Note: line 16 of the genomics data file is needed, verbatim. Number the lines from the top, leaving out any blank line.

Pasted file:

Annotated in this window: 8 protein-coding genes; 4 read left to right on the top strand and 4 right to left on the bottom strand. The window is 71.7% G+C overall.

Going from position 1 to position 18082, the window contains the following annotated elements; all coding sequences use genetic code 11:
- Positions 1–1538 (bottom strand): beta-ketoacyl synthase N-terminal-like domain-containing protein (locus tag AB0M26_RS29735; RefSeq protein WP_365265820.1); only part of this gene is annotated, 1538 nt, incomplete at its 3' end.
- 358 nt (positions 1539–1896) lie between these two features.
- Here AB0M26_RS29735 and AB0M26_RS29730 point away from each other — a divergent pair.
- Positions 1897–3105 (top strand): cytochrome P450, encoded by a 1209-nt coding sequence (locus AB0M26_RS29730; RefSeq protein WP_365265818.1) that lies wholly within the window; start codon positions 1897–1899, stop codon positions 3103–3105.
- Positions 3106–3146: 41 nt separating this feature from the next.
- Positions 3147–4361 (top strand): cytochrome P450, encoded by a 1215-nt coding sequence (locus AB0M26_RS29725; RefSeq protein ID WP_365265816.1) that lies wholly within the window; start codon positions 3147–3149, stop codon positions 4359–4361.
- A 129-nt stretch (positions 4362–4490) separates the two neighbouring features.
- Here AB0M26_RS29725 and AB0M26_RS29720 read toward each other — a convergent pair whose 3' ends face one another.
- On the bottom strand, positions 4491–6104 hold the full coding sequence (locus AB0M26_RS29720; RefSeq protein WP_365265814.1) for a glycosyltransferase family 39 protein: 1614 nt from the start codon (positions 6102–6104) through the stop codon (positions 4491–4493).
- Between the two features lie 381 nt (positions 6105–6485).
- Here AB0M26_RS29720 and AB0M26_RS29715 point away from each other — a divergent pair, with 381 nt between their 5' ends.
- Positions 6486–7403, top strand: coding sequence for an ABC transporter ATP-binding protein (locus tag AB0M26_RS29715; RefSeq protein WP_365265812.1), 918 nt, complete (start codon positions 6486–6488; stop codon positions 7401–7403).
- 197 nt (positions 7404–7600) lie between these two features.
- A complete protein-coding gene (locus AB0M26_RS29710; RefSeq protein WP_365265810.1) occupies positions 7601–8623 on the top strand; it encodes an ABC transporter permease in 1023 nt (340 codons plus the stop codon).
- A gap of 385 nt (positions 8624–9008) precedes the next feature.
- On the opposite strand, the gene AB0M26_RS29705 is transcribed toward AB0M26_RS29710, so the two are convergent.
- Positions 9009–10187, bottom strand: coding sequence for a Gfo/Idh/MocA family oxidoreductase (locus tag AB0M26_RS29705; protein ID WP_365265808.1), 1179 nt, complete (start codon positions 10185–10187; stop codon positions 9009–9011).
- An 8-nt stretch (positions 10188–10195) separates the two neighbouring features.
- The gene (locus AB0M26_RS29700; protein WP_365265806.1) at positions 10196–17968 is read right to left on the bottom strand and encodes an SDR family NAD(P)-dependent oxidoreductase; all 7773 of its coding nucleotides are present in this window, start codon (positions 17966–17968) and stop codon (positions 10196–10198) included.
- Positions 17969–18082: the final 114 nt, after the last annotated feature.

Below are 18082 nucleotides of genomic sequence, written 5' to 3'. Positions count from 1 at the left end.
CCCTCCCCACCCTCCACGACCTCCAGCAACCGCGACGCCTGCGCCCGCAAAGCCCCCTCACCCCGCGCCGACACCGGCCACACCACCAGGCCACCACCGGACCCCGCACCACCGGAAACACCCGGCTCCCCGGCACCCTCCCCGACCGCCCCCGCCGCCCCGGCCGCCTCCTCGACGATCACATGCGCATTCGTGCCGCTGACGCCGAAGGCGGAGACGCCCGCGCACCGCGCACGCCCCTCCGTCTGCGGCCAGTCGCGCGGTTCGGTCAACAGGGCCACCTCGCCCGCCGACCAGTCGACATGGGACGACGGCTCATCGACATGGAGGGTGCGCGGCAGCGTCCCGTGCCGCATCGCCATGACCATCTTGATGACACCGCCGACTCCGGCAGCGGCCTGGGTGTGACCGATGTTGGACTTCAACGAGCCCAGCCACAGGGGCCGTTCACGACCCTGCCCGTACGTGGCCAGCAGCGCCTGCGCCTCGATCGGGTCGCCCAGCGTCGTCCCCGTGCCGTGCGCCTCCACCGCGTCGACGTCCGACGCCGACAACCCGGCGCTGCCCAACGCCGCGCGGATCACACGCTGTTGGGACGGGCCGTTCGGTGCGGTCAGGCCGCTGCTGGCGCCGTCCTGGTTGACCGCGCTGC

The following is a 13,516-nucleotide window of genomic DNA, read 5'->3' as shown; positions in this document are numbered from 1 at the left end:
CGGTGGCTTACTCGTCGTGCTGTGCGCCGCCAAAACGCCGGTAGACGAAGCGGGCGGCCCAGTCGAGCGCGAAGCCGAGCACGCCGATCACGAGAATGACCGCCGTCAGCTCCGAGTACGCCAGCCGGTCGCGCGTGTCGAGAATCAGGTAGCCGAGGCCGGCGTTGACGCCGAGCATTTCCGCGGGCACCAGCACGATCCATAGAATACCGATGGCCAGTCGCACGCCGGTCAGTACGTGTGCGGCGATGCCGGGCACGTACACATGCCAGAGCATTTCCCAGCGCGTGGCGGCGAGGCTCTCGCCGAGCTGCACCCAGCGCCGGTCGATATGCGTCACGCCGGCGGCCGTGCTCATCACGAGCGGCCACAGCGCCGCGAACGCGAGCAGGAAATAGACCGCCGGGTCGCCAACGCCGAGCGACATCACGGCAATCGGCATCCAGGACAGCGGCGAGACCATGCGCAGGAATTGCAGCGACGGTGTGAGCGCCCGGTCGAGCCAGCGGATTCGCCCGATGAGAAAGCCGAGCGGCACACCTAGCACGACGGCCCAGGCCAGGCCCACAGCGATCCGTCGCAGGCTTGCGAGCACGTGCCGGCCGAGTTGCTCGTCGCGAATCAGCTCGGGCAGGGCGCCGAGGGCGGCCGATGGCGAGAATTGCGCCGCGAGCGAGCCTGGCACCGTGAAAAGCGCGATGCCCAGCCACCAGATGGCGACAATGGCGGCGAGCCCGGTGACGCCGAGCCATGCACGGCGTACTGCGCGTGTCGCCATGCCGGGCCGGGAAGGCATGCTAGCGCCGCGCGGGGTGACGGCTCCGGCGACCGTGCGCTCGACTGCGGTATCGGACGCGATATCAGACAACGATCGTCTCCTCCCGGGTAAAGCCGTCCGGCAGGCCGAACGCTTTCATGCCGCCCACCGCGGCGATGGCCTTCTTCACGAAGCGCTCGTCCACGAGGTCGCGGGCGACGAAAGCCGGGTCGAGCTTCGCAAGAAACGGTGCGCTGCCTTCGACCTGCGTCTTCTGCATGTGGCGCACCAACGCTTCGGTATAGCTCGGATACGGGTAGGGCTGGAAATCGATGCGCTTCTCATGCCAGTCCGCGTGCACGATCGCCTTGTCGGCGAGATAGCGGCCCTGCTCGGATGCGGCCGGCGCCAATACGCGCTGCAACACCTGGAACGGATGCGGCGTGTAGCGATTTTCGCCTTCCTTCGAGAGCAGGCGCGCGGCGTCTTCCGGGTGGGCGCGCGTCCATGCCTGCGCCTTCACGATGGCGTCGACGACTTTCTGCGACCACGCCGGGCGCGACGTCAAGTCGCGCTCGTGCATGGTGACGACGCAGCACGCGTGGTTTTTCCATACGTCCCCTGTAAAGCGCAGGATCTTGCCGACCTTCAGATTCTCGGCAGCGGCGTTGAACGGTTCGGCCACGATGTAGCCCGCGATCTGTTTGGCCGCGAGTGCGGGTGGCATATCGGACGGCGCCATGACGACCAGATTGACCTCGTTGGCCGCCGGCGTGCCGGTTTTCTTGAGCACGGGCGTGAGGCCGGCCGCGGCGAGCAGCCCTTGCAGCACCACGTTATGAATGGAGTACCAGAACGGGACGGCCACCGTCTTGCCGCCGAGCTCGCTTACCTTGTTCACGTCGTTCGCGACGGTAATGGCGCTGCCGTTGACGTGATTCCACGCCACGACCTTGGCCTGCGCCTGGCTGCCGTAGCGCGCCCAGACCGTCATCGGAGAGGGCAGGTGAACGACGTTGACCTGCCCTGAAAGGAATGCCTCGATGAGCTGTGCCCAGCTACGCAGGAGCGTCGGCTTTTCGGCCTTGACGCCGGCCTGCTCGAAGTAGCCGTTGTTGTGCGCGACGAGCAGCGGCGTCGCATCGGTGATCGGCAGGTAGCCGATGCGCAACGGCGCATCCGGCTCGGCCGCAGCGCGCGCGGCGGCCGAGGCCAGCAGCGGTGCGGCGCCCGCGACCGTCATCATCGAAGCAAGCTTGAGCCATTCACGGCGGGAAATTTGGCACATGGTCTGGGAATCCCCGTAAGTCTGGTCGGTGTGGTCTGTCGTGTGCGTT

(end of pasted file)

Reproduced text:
- A complete protein-coding gene (locus AB0M26_RS29710; RefSeq protein WP_365265810.1) occupies positions 7601–8623 on the top strand; it encodes an ABC transporter permease in 1023 nt (340 codons plus the stop codon).